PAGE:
New senior generation proving more healthy than expected
Getting older is getting better, according to a report released Dec. 5 by the National Institute on Aging. Chronic disability among senior Americans has “dropped dramati- cally” while health and daily function have improved — good news for millions of baby boomers as they fret over advancing years.
The percentage of people older than 65 coping with the effects of heart disease, arthritis, hypertension and other chronic health conditions dropped from 27 percent in 1982 to 19 percent last year, the study found.
During the same period, the number of seniors in nursing homes or long-care institutions “dropped dramatically” from 8 percent to 4 percent while the percentage of the older population considered “non-disabled” rose from 73 percent to 81 percent.
The combination is financially fortuitous: Average Medicare payments fell in almost all health categories. In the next three years, the projected savings in Medicare payments will be
has rocketed into contention like a rock star.
But the Democrats’ growing pack of presidential hopefuls is fraught with problems. Mrs. Clinton remains one of the most polarizing political leaders in the country, with nearly half of the voters polled earlier this year saying they did not like her. Mr. Kerry, who hurt himself in the final weeks of the midterm elections when he told a joke that suggested only uneducated soldiers ended up fighting the war in Iraq, has fallen in the polls since then.
And both Mr. Edwards and Mr. Obama have thin experi- ence on their resumes. Mr. Edwards of North Carolina served only one term in the Senate, while Mr. Obama, who was elected in 2004 has been in the Senate for just two years, and has little or no legislative accomplishments of which to speak.
“I don’t think anyone is going to doubt Hillary’s credentials. She certainly was an activist first lady. On the other hand, there will be issues raised about her [lack of] foreign-policy experience and gender,” said pollster John Zogby. “She does have problems.”
“Right now, Barack Obama and John Edwards are both blank slates, empty slates,” Mr. Zogby said.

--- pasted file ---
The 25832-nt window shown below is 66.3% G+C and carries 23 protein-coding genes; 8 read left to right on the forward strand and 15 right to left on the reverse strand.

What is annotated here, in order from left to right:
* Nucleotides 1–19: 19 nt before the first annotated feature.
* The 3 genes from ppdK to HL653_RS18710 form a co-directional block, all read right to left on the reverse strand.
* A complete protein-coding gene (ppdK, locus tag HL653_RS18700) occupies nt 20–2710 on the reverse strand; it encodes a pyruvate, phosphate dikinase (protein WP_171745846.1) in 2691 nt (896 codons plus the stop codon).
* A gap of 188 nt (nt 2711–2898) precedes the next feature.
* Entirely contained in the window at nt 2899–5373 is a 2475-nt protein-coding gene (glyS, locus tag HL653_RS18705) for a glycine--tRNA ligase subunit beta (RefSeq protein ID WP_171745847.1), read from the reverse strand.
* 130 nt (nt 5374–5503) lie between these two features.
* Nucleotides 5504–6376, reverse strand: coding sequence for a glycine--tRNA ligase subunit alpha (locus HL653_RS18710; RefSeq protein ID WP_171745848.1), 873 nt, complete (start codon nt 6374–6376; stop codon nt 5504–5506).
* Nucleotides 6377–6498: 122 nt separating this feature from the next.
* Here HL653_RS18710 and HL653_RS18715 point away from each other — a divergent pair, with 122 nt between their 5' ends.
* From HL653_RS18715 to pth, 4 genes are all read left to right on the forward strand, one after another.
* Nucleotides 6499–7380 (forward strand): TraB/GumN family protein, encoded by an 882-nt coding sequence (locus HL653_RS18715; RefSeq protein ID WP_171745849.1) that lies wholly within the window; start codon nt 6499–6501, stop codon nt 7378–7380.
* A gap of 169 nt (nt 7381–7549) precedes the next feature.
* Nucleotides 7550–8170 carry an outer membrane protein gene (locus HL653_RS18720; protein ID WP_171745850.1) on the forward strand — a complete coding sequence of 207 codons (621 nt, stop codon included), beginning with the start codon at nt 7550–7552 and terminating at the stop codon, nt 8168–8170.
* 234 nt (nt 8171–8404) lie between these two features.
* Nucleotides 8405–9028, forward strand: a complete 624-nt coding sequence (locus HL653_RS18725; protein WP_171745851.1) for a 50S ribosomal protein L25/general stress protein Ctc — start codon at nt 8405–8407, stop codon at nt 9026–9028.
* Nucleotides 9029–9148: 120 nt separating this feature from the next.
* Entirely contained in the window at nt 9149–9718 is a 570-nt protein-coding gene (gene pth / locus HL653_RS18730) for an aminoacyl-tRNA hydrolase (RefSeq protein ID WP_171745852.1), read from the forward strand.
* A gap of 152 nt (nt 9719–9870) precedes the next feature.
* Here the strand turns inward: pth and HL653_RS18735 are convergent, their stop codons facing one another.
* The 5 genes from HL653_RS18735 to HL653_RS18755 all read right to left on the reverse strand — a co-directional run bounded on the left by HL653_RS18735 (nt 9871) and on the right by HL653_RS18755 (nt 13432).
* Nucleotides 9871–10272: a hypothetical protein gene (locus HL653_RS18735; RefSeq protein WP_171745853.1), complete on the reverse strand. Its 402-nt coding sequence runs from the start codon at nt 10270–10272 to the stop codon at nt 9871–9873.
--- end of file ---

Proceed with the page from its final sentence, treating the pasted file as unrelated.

A national poll of 530 registered Democratic voters conducted last month by Opinion Research for CNN showed Mrs. Clinton favored by 33 percent. Mr. Obama was in second place with 15 percent and Mr. Edwards and former Vice President Al Gore were tied for third with 14 percent. Mr. Kerry, in the wake of what he called his “botched joke,” dropped from 12 percent in late October to 7 percent.
“Worse news for Kerry: a majority of registered Democrats say they do not want to see Kerry win the party’s nomination in 2008,” CNN said.
The rest of the pack of potential candidates were all in the low single digits, including retired Gen. Wesley Clark, Sen. Joseph R. Biden Jr. of Delaware, Gov. Bill Richardson of New Mexico, Sen. Evan Bayh of Indiana and Iowa Gov. Tom Vilsack, who on Nov. 30 became the first Democrat to formally announce his presidential candidacy.
As first lady in the Clinton White House, Mrs. Clinton had a reputation as the most liberal figure in her husband’s inner circle. But during the past six years in the Senate she has reinvented her political persona as more of centrist. She voted for the Iraq war resolution and rebuked Democratic calls for a complete U.S. troop withdrawal.
The centrist Democratic Leadership Council, which helped Bill Clinton put together the agenda that helped him win the presidency, has been in her corner, too, defining her as one of them and giving her prominent speaking roles at their political conventions.
“There has been an attempt at an image makeover in which she is attempting to portray herself as a centrist Democrat,” Mr. Zogby said.
But in the past few months, and particularly since the midterm elections, most of the political buzz in the party has been about Mr. Obama and his announcement that he is considering a run for the presidency.
Mr. Obama reportedly has been talking to top Democratic campaign strategists, including John Norris, the Des Moines Democrat who was the architect of Mr. Kerry’s come-from-behind win in the state’s 2004 delegateselection caucuses.
Mr. Norris said Mr. Obama “truly wanted to know what he had to do and when he had to do it,” to wage a competitive campaign in Iowa, political reporter Thomas Beaumont wrote two weeks ago in the Des Moines Register.